Anxiety, depression among student priorities for Sicamous school wellness centre

Initiative provides comfortable space to care for students at Eagle River Secondary

Since opening in early January, Eagle River Secondary’s Wellness Centre has been a welcome addition for students in need of help working out some of the challenges of being in high school.

Monica Kriese, who co-ordinates the centres at ERS and the Sullivan Campus of Salmon Arm Secondary, said the Eagle River’s is in the process of fine tuning the services offered to suit what the students want.

When the Wellness Centre first opened, Kriese said students were asked what kind of resources they would benefit from. She said the highest priority among the students was assistance dealing with depression, followed by help with anxiety.

Kriese said it was encouraging to see students recognizing things that make them feel anxious and hopes they will seek help with developing coping mechanisms at the Wellness Centre.

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Other assistance requested by students included help dealing with peer pressure, managing conflict and learning to say no and set healthy boundaries both with friends and family.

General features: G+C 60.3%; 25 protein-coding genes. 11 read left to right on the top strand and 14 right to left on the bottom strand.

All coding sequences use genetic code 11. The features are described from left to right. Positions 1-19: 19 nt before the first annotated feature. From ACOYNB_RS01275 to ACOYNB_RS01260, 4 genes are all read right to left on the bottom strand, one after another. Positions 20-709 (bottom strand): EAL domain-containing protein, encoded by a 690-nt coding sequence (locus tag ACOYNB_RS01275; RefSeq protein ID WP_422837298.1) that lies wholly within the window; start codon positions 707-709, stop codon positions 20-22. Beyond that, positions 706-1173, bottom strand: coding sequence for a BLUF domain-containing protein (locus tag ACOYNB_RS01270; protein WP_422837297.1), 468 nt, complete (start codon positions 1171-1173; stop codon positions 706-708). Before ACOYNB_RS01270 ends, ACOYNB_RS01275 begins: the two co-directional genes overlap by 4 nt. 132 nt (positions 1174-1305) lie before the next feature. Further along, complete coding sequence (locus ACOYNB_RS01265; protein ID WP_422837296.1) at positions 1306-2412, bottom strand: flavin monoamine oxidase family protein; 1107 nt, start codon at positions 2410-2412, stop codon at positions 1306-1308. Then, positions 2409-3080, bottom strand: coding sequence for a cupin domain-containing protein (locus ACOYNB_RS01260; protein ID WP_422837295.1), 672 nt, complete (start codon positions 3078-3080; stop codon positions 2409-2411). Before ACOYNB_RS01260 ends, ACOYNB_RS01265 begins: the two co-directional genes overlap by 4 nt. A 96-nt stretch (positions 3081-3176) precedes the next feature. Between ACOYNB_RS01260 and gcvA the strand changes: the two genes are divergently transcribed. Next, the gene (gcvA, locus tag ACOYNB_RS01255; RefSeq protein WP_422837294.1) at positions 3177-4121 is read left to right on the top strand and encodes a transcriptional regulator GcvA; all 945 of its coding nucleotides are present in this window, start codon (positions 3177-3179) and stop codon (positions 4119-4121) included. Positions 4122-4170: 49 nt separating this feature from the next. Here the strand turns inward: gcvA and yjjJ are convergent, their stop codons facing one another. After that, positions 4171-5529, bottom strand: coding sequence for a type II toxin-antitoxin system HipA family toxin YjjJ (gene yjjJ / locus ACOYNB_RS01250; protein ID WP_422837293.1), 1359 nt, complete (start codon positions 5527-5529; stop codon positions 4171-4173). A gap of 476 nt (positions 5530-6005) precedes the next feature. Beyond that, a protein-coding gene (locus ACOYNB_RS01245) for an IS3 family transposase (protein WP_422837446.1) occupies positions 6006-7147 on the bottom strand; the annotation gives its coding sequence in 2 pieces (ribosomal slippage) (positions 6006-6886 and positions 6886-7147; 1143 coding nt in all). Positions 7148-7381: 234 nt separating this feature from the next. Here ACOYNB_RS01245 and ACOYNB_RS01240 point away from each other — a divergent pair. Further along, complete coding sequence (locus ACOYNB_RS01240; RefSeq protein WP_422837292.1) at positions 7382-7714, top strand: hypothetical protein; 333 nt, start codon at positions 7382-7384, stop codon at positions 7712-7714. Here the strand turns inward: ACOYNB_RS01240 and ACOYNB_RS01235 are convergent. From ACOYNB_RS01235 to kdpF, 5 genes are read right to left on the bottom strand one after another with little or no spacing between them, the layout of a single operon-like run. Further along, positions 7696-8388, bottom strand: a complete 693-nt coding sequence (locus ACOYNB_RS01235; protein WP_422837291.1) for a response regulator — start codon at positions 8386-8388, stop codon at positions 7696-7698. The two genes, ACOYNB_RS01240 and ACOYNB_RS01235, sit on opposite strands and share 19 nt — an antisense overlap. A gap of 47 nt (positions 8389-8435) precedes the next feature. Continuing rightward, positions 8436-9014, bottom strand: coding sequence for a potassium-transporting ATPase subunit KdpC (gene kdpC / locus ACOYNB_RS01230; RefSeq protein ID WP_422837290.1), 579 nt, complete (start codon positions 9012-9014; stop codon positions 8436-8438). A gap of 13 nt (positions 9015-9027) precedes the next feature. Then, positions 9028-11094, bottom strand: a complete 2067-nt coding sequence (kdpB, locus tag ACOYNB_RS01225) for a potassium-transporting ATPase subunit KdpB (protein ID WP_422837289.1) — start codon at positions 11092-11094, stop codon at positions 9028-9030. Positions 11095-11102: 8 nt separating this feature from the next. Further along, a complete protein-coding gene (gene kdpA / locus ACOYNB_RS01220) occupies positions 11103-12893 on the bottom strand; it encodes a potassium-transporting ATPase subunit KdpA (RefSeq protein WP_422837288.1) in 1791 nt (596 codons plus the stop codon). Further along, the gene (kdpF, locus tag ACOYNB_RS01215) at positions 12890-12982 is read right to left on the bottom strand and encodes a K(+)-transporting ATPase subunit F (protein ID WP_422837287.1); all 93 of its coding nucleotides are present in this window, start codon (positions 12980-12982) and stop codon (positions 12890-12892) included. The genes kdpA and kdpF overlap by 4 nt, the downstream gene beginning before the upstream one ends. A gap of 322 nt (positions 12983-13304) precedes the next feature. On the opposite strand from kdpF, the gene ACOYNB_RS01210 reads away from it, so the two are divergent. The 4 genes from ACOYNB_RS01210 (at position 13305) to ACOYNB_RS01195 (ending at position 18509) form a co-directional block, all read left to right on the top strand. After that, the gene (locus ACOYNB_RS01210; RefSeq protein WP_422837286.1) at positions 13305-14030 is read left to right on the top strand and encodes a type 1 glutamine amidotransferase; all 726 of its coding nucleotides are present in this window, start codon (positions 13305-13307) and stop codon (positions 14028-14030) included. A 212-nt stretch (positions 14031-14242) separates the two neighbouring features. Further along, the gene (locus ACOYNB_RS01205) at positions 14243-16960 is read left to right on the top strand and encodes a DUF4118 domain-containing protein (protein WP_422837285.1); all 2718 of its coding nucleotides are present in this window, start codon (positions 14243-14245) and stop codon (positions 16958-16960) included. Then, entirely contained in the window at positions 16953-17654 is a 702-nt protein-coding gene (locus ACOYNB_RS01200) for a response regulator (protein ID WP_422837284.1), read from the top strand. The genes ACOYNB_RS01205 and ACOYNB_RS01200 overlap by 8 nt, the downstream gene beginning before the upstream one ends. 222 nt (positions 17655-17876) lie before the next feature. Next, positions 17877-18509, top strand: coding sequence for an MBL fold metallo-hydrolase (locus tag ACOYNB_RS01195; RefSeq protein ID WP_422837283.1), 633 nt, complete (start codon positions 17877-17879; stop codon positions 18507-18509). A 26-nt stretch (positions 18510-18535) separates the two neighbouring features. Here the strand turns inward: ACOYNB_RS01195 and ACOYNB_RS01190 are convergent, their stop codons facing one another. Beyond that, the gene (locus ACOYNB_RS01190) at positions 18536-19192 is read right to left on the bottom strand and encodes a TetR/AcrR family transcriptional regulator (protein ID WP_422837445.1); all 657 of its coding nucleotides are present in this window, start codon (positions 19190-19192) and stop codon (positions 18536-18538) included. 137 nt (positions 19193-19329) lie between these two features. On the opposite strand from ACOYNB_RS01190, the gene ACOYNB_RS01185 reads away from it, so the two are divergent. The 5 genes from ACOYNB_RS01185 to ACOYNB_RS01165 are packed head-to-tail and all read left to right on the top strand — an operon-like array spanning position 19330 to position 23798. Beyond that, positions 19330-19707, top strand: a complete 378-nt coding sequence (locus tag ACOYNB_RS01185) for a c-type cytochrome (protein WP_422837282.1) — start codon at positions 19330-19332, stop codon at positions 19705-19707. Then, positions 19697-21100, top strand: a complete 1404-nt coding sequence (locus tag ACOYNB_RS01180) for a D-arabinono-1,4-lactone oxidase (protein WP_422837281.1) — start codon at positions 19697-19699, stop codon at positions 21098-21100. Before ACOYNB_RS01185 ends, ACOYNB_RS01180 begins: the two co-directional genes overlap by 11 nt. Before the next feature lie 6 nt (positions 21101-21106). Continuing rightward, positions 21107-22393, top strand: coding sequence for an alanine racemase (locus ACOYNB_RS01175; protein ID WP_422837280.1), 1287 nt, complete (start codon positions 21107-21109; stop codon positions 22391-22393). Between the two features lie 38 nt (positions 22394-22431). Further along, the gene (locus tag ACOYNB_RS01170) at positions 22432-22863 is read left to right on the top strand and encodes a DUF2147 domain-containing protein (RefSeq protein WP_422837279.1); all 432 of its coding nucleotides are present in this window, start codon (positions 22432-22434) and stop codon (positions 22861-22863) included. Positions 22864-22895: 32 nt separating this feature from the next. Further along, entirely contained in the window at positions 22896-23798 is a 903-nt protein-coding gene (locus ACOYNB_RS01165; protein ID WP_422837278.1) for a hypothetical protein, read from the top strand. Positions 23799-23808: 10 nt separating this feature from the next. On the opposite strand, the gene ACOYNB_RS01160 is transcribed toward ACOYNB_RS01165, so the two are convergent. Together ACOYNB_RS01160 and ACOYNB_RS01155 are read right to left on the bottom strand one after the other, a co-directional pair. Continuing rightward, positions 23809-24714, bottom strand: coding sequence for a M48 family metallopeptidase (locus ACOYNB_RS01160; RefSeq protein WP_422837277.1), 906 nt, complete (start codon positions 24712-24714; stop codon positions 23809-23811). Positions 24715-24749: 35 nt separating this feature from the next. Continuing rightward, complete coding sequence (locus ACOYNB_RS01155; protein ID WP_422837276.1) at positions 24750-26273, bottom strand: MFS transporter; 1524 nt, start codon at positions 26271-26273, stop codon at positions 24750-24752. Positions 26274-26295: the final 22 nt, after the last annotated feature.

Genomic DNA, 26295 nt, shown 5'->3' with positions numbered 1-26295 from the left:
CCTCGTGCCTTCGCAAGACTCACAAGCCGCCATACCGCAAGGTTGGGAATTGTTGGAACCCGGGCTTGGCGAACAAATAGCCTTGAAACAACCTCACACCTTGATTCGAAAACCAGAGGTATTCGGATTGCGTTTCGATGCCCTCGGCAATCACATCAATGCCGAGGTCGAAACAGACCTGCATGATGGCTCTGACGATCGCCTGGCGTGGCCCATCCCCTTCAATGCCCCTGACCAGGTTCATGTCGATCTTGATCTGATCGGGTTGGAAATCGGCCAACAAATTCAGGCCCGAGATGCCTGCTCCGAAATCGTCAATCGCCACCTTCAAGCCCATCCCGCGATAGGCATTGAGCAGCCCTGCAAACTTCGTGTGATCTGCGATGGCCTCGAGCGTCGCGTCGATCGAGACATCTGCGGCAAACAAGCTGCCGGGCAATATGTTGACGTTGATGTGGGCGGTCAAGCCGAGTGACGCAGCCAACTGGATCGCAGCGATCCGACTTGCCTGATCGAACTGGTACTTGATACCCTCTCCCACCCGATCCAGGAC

Kriese said input from students was important at ERS centre, as well as Salmon Arm Secondary’s which has been running since 2018.

Atmosphere is important for providing the kind of services offered by the Wellness Centre. Kriese said students requested soft furniture, blankets and calming lighting in order to make the centre feel like a space apart from the rest of the school. The wellness centre operates on a very tight budget that is reliant on fundraising, and Kriese said they are seeking donations from the public in order to make the Sicamous centre more inviting.

The centre needs plastic carts with four or five drawers, a small one- or two-drawer file cabinet that locks and one tall bar stool. They also require plastic bean bag furniture, folding tables, lamps and soft, fleece blankets.

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Kriese said fundraisers might be on the horizon to bring more specialized programs. She said some possible programs and workshops would be well suited to running after normal school hours, but she said rides home for students after the buses stop running are a barrier that would have to be overcome.

In the meantime, the wellness centre will continue to host regular visits from a doctor, and representatives from the SAFE society and the Eagle Valley Community Support Society.



jim.elliot@saobserver.net

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